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Investment Opportunities

It’s Not Gambling if You Know You’re Going to Win

This is a follow-up to several segments I did in the past year about Macau, the gambling center for Asia and especially for the Chinese.

The Chinese, by the way, love gambling so much the Chinese government is looking for ways to slow down the amount their citizens are leaving in Macau. That’s a good sign.

Recently released earnings and revenue numbers for the hotels operating in Macau were through the roof, and Las Vegas Sands Corp. (NYSE: LVS), one of the casino hotel operators I’ve talked about in the previous segments, has had its price target raised by almost all the analysts who follow it. And it’s all because of its Macau operations.

JP Morgan raised its LVS target to $80 from its current $72 to $73 range based solely on increased earnings projections – 8.1% for this year and 8.8% next – just from the Asian operation.

This gives the stock a forward P/E of about 19, but JPM said, based on the growth potential, this is not expensive.

Stifel, Nomura and Susquehanna analysts all have had similar increases in earnings and growth estimates with target prices as high as $82 in 2014.

Gambling is just another way to ride the huge expansion of the middle class in China, and they are leaving a lot of their money in Macau.

Take a look at LVS.

A Small Senior Housing Play With Big Upside

As the boomers enter their senior years the demand for just about anything that caters to the elderly will explode. And housing for the elderly will be one of the absolute essentials going forward.

Capital Senior Living Corp. (NYSE: CSU) runs over 100 senior housing and assisted living facilities in almost half of the U.S., and most of its operations are privately paid, so it has little or no exposure to Medicare cuts.

And its average monthly cost is around $2,500 for independent living and $3,700 for assisted living facilities. That’s well below its competitors of over $4,000 per month.

Most of CSU’s future growth will come from the fact that it is a small operator that is able to acquire new properties that are too small to attract the attention of the cash-rich big REITs.

Most property sales in this part of the industry result in bidding wars by the big-name REITs, but CSU is able to avoid this trap by buying small operations the REITs are not interested in, at very attractive prices.

But this size advantage won’t last forever. It is expected to grow revenues by 15% this year and 10% next. Its under-the-radar bargain buying will not be there indefinitely.

The high P/E of 80 will scare away investors unfamiliar with CSU, but it is not an accurate measure of this type of operation. The cash from facility operations, CFFO, which is the real measure of this type of a real estate operation, is at a very attractive 11 times.

It pays no dividend. CSU is using all its cash to fund growth. So what this one lacks in income it makes up for in big growth potential. And the lack of a dividend in this market will keep its price out of the stratosphere and under most radars but, as I said, not forever.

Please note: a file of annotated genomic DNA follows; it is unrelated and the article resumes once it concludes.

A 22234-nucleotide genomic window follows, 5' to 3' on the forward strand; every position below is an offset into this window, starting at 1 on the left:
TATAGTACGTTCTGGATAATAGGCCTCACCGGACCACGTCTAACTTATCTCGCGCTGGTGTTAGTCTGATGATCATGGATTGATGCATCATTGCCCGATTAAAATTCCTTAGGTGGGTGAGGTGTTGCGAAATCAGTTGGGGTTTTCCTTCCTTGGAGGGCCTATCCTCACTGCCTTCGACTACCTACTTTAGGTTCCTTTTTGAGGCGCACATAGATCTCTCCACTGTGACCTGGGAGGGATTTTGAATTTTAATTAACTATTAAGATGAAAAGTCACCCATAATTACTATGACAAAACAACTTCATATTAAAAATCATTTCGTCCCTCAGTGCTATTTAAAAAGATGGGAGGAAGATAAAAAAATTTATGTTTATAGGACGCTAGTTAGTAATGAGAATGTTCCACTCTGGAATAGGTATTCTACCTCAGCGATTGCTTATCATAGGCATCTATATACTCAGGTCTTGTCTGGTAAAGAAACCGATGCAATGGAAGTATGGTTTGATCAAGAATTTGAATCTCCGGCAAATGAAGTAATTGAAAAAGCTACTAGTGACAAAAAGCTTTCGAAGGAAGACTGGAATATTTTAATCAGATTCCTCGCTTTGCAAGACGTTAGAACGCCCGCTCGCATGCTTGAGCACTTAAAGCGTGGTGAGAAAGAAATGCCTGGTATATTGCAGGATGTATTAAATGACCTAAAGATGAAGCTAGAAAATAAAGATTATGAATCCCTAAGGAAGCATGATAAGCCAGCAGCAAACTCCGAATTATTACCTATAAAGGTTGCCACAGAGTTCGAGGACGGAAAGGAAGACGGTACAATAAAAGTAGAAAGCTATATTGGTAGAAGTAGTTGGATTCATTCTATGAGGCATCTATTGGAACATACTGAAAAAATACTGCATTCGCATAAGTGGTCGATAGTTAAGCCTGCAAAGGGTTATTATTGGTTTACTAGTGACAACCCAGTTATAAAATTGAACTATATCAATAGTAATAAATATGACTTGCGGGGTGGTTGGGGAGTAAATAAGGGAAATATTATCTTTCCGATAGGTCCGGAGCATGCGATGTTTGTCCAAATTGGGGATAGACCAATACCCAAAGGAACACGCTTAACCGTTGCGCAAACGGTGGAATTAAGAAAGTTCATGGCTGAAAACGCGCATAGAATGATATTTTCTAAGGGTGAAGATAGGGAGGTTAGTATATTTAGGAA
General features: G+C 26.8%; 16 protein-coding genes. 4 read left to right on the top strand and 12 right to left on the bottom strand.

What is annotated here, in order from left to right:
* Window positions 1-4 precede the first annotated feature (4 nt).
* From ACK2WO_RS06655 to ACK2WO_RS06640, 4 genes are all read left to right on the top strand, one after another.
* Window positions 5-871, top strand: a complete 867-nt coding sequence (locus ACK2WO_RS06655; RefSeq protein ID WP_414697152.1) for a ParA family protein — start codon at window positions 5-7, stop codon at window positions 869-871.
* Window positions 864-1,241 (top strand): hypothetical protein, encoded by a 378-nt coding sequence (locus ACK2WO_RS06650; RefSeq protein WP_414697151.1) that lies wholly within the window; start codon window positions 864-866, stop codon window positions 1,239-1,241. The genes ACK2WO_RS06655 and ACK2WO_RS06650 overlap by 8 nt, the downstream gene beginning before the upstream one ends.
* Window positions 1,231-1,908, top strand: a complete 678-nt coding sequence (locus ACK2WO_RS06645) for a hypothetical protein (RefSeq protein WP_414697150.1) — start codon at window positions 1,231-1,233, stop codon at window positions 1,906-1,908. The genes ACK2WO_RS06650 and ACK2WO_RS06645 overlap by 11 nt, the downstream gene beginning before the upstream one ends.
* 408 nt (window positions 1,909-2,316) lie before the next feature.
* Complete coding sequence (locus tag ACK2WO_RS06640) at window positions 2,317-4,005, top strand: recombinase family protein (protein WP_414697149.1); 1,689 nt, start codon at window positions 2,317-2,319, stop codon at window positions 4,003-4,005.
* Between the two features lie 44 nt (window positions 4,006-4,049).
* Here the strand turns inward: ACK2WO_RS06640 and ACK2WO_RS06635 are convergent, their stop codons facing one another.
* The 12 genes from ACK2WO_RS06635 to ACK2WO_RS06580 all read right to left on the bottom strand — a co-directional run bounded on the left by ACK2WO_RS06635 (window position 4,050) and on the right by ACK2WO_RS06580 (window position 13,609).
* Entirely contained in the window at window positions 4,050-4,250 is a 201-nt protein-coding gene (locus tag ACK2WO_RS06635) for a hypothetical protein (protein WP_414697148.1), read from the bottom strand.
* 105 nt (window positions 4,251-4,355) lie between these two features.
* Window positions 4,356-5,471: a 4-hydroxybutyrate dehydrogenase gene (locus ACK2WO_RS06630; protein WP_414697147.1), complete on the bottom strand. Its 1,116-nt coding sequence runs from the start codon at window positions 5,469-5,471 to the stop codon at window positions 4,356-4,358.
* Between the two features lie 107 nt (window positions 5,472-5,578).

It has as much as a 35% potential upside in the next year.

Take a look at senior housing.

The “Slap in the Face” Award: Kiss it Goodbye

And finally, maybe the most entertaining “Slap in the Face” award in a long time.

This comes from a Henry Hebeler article in MoneyWatch, and it’s about lending money to relatives. All of us, I’m sure, have been in this barrel at least once.

According to Hebeler, the first rule when relatives ask for money is just give it to them. Never expect to be paid back because, in all likelihood, you won’t be. Even with a written contract, forget about it.

He talked about counseling your parents, in-laws or siblings about budgeting or planning for a rainy day. Right! I can see my sisters sitting there being counseled by me.

And borrowing from a relative is never about a minor issue. They are always big, expensive problems. Believe me, I know from personal experience. They don’t call for 50 or 100 bucks.

The best thing to do is just give it to them because not only do you have almost no chance of recovering it, a loan over $1,000 can become a tax issue, too.

The new Golden Rule: Forget about it.


About

Somewhat of a renaissance man, Steve worked as a professional broker and has been an active trader of bonds for more than two decades, specializing in ultra-short-maturity corporate bonds. But before entering the investment industry, Steve was a naval aviator, flying fixed-and rotary-winged aircrafts, and also served as a surface warfare officer. Steve’s regular video series featured on Wealthy Retirement called “Slap in the Face” Award is some the most amusing investment content we republish.

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